However, Blackburn concluded that "the Fifth Amendment is not implicated by requiring production of unencrypted contents of the Toshiba Satellite M305 laptop computer." Assistant U.S. Attorney Patricia Davies backed Blackburn's decision, saying that encryption cannot be a sure way for criminals to bypass the system.

More can be found in the previous article talking about it: http://www.dailytech.com/Colorado+Woman+Ordered+to...


By tayb on 2/7/2012 1:25:25 PM , Rating: 2
I know the judge did not and that is why I mentioned the appeal throwing out the whole trial. Lower judges want convictions and make rulings like this all the time hoping that the defendant will either cave or settle. I've been wrong often (who hasn't) but the combination-lock precedent that is already set seems pretty strong here.


By lagomorpha on 2/7/2012 1:36:12 PM , Rating: 3
I don't disagree with your reasoning that this is a violation of her right to not be forced to testify against herself, but there is no reason to think the appeals court will see it that way. They're not THAT much less retarded than lower courts.


By vol7ron on 2/7/2012 1:56:58 PM , Rating: 2
You also have to keep in mind that just because there's a precedent, doesn't mean that the judge has to enforce it - many times there's precedence that follows both ways. "Precedence" is a term movies like to throw out there to create some sort of drama.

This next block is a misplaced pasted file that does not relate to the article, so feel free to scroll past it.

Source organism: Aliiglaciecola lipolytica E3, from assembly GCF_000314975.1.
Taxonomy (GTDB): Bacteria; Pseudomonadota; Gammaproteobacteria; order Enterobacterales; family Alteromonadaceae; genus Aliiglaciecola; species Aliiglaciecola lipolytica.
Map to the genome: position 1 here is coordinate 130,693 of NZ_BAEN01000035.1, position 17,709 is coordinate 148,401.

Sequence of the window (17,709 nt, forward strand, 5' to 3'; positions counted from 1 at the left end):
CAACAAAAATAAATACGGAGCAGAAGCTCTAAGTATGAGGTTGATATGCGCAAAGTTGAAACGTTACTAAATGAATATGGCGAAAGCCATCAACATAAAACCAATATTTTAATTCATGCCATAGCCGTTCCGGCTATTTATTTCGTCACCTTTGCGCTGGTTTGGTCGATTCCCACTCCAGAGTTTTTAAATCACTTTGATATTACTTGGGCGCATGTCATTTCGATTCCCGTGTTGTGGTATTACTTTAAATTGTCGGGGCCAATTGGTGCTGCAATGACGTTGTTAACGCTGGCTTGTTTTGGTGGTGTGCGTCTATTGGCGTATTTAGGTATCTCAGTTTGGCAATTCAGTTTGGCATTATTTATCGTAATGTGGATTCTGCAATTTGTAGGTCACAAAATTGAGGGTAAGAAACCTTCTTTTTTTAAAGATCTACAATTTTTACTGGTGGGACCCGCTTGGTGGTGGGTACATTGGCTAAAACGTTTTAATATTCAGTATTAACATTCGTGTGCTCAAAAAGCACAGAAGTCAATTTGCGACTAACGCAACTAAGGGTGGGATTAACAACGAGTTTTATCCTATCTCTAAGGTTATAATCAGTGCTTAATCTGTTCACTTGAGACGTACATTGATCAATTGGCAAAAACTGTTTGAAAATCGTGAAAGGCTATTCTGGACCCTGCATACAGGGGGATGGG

What you're talking about is something that is made unconstitutional, which would escalate this to the Supreme Court (if denied in appellate court).


By nafhan on 2/7/2012 2:31:39 PM , Rating: 2
Among other things, I think one of the problems here is that our laws are not really created with the concept of citizens having free military grade encryption within easy reach.

Getting charged with disobeying an order from the court is pretty reasonable if they could show, for instance, that this woman had logged into her laptop yesterday, and every day prior for the last year (In this specific instance, given the length of time since she last logged in, forgetting is a somewhat reasonable excuse, though).

The "strictly constitutional" method you describe would be another way of handling this, that would be better from a citizen's right's perspective.

As an aside, I saw someone (I think it was on Ars) mention that they have a law in the UK that allows for someone to go to jail for up to 2 years for refusing to provide a password. That might be a reasonable middle ground.


By mmatis on 2/7/2012 6:03:38 PM , Rating: 4
As if this country's "Law Enforcement" or "Legal System" give a damn about the Constitution or the Bill of Rights...


"The whole principle [of censorship] is wrong. It's like demanding that grown men live on skim milk because the baby can't have steak." -- Robert Heinlein